Think your pup has something in common with dogs that roamed the Americas 10,000 years ago? It may, but not in the way you think.
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The remains of a 10,000 year-old dog has proved key to solving an important canine conundrum: What happened to the dogs of ancient North America? Did they intermix with dogs brought by European settlers? And what breeds today can call them ancestors? A second new study uses a battery of DNA analyses of both modern and ancient canines to search for clues.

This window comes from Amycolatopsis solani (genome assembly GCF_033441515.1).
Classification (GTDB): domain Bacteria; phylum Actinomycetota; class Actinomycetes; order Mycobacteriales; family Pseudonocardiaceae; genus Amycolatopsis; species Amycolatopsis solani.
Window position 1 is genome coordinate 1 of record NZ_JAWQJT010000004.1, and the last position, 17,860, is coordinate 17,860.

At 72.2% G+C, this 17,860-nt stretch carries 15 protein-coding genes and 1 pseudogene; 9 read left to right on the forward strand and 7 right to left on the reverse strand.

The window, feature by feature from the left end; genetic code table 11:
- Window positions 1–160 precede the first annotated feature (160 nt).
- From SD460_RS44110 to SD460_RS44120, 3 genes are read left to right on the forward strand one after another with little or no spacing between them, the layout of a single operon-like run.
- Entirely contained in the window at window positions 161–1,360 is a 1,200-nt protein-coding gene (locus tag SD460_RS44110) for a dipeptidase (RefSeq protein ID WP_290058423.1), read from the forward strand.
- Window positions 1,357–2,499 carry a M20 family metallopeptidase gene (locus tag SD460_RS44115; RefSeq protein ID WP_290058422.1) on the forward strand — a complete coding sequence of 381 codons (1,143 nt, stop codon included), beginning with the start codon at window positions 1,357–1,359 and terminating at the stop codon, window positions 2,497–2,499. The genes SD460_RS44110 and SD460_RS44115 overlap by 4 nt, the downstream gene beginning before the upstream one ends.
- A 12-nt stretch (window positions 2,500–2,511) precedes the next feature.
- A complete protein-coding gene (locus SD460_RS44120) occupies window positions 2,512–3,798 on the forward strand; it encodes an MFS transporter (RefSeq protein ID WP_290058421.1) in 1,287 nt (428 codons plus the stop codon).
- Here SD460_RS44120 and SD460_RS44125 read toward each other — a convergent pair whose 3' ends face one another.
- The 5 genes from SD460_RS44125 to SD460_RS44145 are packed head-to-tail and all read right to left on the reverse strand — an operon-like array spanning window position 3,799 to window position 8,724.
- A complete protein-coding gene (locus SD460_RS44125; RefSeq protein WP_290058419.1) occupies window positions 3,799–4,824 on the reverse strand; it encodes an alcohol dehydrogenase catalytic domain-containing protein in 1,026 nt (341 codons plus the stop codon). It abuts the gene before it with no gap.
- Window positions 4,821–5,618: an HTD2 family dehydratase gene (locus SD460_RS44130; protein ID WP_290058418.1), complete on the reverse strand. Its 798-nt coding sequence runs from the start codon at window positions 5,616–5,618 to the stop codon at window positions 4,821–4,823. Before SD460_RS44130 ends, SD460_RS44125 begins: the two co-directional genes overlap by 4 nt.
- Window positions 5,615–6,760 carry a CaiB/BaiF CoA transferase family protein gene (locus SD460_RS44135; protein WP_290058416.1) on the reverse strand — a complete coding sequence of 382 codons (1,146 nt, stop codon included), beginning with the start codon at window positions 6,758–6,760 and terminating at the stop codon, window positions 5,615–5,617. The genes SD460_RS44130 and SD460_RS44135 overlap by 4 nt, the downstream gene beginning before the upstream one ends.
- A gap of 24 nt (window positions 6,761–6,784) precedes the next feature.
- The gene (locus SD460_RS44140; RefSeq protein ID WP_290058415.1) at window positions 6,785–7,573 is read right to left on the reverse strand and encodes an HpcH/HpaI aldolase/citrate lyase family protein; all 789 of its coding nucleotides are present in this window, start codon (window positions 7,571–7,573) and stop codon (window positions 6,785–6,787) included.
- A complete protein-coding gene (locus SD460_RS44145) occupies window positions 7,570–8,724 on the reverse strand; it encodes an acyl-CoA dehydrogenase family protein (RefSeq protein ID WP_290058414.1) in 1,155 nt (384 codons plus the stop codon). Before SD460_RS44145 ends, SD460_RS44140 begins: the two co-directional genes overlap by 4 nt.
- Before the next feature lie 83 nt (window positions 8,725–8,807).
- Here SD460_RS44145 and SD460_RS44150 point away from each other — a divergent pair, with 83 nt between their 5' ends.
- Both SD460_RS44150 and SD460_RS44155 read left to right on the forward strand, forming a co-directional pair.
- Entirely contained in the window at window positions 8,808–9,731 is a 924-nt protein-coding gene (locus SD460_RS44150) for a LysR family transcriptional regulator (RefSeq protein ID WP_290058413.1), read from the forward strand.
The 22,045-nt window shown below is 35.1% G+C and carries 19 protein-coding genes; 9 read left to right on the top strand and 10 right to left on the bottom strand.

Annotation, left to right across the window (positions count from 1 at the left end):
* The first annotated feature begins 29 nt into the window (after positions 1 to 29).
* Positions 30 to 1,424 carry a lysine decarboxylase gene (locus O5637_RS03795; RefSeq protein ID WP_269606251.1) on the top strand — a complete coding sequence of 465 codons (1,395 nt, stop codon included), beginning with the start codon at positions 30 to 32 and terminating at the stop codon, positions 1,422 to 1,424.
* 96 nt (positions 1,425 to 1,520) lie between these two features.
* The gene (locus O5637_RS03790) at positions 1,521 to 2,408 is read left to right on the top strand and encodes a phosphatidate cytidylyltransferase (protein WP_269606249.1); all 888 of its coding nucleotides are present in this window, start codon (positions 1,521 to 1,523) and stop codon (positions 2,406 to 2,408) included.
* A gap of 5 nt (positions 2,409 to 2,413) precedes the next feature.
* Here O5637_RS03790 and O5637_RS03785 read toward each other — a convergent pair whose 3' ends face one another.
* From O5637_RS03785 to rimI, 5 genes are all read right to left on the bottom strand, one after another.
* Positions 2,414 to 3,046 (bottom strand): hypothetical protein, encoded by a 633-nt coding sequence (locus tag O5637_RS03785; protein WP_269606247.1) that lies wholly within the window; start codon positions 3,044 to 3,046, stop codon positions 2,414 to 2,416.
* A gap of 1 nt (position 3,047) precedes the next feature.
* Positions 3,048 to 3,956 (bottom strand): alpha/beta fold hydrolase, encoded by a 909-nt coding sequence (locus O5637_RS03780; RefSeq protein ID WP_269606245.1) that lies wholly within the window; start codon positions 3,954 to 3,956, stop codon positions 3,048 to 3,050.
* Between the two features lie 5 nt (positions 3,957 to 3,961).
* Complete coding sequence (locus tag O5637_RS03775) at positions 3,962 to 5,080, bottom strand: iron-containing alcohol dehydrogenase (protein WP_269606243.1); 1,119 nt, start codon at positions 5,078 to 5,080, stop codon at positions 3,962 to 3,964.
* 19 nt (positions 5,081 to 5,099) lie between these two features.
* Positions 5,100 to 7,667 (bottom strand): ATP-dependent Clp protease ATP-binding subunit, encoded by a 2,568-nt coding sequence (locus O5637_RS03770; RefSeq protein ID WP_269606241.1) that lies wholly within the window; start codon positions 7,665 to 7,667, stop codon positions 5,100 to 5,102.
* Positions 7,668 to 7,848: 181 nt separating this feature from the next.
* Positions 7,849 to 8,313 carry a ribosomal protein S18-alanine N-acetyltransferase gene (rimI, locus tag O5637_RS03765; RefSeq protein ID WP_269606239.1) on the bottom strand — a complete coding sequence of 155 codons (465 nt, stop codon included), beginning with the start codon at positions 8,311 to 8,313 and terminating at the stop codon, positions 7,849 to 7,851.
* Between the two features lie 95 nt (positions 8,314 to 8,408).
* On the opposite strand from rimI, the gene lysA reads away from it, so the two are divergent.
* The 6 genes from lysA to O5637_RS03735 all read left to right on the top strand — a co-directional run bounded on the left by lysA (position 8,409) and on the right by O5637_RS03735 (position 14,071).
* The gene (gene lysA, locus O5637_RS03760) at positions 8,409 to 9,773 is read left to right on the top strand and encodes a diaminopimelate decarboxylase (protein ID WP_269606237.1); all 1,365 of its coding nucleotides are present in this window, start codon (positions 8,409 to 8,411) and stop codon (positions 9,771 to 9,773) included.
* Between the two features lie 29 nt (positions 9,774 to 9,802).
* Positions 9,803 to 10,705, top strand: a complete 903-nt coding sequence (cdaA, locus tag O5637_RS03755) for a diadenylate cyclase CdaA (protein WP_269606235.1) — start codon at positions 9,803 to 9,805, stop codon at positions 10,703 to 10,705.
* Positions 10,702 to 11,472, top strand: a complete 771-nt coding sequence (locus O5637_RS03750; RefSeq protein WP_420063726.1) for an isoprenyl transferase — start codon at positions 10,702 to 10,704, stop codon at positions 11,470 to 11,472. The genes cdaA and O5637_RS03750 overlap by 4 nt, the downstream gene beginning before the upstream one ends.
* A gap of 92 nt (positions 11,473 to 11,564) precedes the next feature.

Though the original North American dogs are likely gone, they left an inauspicious legacy, in the form of Canine transmissible venereal tumors.
Analysis of modern tumors suggest that the canine Patient Zero lived up to 8,225 years ago—and was likely a North American dog. Which makes this the world’s oldest continuously propagated cell line.
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Maya Wei-Heiss, National Geographic science expert, is available for commentary out of Washington, D.C. Maya would be able to explain what this disease is and what it means for dogs today.
Kelsey Taylor, firstname.lastname@example.org, 202-912-6776